Just like your bright skin!

Its lovely jam-tarted skin
And your lonely hearted skin
When you fall out with friends
And then you are parted skin.


By Nasir Miah, Hunslet Moor PS

Bad Day

I was walking
In the playground.
Some person
Called me names.
I said likewise.
He came up to me.
We started fighting.
He hit me.
I hit him back..
I really regret
That moment.
I felt embarrassed when the teacher came.
I was boiling with anger.
It wasn’t my fault.
Or
Was it?


By Quddus Iqbal, Hovingham PS

The Secret Garden

If you take a child-like mind
Look within, and you will find,
Eager yearning, thirst to know
All the tools to think and grow.

But be careful what you sow
What you plant is what you grow
Some TV leaves thorns and weeds
Children need much better seeds.

By Khadija Ahmed, Hunslet Moor PS

ENDS
For media enquiries, please contact:
Emma Whittell, Leeds City Council press office, on (0113) 2474713
Email: emma.whittell@leeds.gov.uk

Young people help shape sexual health services with mystery shop

Young people who helped to assess the quality of sexual health services in west Leeds and the city centre by posing as ‘mystery shoppers’ have shared their findings with senior council and health officials.

Young people aged 15-18 from the Farsley Health and Wellbeing group took part in 44 mystery shops across seven young people’s sexual health services, last year.

The quality and detail of their findings now means the group have been commissioned to deliver a peer education training session to new recruits and help undertake a repeat ‘shop’ this summer.

A formal presentation of the mystery shop experience and their findings was delivered by members of the original group earlier this week, to key council and health officials including the head of commissioning in children’s services and youth services lead officer, as well as commissioners from NHS Airedale, Bradford and Leeds. Also in attendance to hear the presentation were colleagues from Leeds City Council’s children’s services, a member of the Youth Parliament and service providers.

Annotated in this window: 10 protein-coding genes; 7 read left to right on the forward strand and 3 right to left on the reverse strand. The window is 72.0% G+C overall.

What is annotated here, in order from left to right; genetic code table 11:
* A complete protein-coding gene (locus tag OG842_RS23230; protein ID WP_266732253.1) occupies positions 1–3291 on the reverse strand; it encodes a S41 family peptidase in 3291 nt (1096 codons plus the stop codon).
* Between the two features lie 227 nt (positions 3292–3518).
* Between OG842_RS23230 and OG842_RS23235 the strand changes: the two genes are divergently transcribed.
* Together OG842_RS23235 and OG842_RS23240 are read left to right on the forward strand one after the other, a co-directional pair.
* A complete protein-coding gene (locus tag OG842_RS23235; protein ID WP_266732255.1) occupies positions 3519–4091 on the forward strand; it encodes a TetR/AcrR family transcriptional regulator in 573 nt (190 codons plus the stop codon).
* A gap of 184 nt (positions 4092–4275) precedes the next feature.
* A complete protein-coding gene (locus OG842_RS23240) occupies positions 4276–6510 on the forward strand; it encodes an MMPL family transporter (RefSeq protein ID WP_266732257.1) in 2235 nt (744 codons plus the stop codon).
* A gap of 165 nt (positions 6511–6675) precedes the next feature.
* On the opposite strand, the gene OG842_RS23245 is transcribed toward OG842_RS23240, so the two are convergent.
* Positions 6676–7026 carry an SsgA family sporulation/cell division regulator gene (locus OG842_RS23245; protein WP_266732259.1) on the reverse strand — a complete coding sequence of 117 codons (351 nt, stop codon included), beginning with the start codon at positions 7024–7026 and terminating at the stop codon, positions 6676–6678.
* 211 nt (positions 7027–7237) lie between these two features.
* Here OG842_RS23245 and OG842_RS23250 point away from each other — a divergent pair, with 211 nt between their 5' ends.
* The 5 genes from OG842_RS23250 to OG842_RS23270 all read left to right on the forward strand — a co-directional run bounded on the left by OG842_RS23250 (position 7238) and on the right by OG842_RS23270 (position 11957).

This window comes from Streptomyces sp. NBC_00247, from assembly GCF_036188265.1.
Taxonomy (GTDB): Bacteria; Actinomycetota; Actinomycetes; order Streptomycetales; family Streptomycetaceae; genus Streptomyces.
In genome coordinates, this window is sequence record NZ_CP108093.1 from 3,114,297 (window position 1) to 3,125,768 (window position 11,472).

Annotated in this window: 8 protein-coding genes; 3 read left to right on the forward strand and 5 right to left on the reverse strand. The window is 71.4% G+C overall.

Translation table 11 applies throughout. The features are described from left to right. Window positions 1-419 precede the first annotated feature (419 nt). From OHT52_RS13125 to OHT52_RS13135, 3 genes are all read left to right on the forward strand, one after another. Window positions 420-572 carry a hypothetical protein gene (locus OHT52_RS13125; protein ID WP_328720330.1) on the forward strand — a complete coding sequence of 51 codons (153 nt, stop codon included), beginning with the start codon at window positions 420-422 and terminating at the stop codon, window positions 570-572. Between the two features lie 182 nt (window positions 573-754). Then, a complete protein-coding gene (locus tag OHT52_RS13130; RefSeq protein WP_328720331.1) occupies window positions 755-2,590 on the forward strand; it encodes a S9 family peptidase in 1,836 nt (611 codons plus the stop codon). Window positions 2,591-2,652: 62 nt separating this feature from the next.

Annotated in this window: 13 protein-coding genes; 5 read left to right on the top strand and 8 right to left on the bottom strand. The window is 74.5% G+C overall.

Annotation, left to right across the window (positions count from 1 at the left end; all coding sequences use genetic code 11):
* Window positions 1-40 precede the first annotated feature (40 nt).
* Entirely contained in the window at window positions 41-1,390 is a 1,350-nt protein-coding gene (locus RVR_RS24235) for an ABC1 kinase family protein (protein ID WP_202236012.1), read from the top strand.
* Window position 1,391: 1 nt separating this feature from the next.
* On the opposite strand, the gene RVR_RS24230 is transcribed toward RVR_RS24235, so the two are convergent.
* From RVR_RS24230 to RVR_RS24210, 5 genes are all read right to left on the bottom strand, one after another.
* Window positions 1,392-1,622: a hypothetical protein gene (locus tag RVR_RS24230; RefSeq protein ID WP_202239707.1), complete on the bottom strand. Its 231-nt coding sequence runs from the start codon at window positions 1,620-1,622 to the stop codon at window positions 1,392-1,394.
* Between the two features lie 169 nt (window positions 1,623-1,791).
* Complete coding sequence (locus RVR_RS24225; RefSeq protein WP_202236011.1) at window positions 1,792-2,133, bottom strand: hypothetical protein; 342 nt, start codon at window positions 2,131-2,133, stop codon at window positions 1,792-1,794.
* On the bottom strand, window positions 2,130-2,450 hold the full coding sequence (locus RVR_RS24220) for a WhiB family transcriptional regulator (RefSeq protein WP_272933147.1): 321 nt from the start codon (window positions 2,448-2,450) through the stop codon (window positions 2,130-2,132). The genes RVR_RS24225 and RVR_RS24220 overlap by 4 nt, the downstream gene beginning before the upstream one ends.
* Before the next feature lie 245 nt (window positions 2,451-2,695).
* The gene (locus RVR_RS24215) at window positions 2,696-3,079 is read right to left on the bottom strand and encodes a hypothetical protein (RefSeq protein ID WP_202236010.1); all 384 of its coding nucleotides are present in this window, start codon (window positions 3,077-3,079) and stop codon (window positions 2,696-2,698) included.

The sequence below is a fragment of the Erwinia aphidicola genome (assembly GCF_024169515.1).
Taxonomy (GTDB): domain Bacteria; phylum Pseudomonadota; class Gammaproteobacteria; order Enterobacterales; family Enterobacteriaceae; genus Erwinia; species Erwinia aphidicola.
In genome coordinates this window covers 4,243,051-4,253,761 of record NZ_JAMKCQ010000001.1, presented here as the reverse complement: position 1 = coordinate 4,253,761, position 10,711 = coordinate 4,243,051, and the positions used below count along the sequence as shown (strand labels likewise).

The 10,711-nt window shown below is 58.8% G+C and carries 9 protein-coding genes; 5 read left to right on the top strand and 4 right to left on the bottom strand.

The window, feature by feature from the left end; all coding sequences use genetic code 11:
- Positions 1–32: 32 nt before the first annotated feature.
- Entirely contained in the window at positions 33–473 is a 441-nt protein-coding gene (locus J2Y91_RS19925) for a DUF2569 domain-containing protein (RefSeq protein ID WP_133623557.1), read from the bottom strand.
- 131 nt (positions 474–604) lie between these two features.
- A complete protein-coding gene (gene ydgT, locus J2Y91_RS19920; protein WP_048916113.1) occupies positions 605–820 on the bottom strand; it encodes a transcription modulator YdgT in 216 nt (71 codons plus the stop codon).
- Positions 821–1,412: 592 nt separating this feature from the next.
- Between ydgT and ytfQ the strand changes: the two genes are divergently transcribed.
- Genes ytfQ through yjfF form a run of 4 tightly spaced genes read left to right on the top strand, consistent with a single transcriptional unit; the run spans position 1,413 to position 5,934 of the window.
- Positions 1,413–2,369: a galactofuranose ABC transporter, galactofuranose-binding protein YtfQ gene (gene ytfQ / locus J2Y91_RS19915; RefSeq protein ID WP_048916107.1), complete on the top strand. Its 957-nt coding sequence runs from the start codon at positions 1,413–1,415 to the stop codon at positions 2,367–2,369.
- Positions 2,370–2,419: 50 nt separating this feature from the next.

Young people were trained to act as mystery shoppers assessing services including pharmacies, Contraceptive and Sexual Health clinics for under 25’s and C-Card sites providing a community based sexual health drop-in provision.

The sexual health mystery shops assessed areas including access and environment, confidentiality and consent, staff training, skills, attitudes and values.

The aim of the project was to enable young people to identify improvements to local sexual health services and to increase their involvement in decisions about their health.

All services that were assessed received feedback and were given the opportunity to speak directly to the young people involved. The detail, quality and consistency of the mystery shops and the recommendations made were such that significant improvements have been delivered in two key sexual health services as a result.

The group report that they enjoyed the experience and are keen to share and build on their learning.

Councillor Lisa Mulherin, executive member responsible for health and wellbeing said:
"This project is a great example of the benefits of young people as partners in service improvement. The mystery shopping experience has helped look at how we support young people and how young people themselves can play an active role in shaping the support they receive.

“By involving young people it is hoped that services will reflect the needs of their peers so that in future people have greater confidence in using contraceptive services in the city. We want to thank all the young people who have taken part in the project, their feedback has been invaluable.”

One of the participants commented: “I found the challenge quite interesting and quite fun. If I was to do it again I would want a bigger list of clinics to go to so I could go to more”

Additional benefits have been the increased awareness and confidence in the availability, range and quality of local services amongst young people who use the services.

The completed ‘Mystery Shop report’, along with a description of the project will be submitted to the Young People Now awards at the end of June.